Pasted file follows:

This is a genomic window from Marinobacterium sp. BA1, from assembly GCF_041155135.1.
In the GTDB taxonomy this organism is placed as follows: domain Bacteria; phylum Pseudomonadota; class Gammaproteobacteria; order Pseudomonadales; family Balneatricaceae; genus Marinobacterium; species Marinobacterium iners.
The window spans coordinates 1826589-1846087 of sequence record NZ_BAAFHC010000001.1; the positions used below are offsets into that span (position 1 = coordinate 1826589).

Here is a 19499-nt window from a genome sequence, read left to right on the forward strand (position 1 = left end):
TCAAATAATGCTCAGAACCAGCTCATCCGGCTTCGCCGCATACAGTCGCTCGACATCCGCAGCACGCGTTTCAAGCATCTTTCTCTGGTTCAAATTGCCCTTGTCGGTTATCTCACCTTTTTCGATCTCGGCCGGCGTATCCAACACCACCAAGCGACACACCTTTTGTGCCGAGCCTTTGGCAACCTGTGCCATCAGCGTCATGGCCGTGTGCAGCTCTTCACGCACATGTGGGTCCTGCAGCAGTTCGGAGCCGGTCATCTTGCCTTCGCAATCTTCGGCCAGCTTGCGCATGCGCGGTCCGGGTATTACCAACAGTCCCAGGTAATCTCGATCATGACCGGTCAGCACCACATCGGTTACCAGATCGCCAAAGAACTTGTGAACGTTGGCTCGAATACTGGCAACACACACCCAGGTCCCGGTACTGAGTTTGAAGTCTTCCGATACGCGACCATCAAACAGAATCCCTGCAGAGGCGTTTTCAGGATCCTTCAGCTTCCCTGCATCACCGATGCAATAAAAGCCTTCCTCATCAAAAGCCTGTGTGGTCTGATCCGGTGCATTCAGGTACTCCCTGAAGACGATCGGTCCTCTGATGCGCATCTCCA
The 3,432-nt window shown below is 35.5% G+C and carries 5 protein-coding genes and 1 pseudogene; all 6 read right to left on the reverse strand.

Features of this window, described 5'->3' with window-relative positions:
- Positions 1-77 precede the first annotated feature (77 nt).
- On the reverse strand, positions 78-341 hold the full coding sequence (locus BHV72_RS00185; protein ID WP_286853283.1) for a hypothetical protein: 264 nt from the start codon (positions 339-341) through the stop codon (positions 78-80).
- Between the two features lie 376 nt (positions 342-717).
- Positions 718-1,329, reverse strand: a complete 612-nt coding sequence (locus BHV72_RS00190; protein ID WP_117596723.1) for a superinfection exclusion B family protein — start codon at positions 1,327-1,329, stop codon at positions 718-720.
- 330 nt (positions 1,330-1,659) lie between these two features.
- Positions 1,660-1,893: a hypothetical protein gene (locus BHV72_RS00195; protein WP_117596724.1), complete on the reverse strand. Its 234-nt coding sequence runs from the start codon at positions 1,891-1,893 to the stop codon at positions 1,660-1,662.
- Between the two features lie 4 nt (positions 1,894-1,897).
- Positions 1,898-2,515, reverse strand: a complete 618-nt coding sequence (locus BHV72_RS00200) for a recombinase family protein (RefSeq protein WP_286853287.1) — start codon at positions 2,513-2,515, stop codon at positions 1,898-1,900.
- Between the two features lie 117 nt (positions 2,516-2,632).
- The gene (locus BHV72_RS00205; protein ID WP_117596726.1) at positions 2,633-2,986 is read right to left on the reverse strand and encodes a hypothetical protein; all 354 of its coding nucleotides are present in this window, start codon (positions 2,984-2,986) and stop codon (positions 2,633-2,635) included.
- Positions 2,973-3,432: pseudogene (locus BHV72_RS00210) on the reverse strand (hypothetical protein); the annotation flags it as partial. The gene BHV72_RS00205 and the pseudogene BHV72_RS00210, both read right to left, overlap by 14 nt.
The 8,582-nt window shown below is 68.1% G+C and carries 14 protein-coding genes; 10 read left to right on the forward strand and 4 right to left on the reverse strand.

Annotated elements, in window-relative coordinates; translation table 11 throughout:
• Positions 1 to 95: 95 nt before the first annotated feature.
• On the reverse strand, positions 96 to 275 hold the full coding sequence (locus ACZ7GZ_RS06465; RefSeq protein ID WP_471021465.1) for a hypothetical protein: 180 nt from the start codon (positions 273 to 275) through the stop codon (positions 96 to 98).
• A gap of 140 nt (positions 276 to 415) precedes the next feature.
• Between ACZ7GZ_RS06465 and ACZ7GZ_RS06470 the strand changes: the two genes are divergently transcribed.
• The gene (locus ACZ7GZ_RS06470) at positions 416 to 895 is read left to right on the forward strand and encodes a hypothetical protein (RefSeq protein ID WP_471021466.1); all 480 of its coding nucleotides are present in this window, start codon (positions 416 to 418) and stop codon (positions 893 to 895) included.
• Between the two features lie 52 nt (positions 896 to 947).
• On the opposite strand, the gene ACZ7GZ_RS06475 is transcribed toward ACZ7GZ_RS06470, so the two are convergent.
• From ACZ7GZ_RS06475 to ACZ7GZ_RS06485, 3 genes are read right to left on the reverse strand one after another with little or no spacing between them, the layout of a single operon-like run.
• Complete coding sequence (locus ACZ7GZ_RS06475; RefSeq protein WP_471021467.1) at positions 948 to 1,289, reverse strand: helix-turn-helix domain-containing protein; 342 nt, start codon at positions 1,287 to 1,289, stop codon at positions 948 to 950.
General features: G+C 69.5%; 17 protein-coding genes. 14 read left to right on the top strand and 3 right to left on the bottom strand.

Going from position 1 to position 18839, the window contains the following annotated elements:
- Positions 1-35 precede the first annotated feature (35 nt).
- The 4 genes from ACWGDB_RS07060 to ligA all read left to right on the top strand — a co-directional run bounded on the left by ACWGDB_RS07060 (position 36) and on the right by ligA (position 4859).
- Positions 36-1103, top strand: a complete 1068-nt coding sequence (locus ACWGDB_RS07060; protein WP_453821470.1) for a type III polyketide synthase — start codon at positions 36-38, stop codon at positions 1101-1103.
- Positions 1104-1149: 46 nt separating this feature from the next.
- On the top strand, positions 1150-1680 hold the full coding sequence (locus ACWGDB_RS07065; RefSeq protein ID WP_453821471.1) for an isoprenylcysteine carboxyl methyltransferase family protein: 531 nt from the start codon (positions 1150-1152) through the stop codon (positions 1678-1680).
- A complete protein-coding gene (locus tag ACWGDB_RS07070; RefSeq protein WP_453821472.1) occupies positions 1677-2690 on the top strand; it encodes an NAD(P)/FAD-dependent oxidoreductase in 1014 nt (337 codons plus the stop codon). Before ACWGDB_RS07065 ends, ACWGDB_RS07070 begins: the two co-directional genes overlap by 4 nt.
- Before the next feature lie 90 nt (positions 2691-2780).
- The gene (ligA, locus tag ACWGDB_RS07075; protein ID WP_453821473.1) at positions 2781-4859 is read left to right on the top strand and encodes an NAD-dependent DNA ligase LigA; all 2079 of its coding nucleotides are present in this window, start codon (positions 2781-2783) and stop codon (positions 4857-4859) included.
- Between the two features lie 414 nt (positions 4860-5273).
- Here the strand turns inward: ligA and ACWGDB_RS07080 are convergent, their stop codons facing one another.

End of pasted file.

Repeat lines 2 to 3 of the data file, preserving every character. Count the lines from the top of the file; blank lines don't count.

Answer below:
In the GTDB taxonomy this organism is placed as follows: domain Bacteria; phylum Pseudomonadota; class Gammaproteobacteria; order Pseudomonadales; family Balneatricaceae; genus Marinobacterium; species Marinobacterium iners.
The window spans coordinates 1826589-1846087 of sequence record NZ_BAAFHC010000001.1; the positions used below are offsets into that span (position 1 = coordinate 1826589).